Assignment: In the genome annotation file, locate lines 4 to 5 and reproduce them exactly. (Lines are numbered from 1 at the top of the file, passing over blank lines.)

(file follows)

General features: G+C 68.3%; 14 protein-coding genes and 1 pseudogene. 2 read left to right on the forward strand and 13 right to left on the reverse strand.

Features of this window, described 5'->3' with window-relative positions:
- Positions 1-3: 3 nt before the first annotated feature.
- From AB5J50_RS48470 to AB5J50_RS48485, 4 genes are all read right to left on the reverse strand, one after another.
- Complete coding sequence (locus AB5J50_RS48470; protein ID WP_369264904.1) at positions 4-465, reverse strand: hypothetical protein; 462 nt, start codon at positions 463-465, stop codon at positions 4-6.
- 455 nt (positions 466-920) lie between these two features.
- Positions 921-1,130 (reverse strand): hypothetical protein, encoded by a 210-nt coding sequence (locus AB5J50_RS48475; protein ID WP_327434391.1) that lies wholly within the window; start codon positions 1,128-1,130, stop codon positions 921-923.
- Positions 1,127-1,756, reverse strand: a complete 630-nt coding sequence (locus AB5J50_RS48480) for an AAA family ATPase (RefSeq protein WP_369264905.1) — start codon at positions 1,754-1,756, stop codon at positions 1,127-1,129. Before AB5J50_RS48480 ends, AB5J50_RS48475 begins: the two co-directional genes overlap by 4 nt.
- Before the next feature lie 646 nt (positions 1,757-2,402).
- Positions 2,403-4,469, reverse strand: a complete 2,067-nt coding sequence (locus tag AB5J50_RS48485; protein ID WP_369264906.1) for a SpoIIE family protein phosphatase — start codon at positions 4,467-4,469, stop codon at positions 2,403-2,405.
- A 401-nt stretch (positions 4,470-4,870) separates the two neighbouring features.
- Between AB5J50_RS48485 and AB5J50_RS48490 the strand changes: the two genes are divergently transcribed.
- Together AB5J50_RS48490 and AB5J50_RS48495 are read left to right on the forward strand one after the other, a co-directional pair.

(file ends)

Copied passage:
- From AB5J50_RS48470 to AB5J50_RS48485, 4 genes are all read right to left on the reverse strand, one after another.
- Complete coding sequence (locus AB5J50_RS48470; protein ID WP_369264904.1) at positions 4-465, reverse strand: hypothetical protein; 462 nt, start codon at positions 463-465, stop codon at positions 4-6.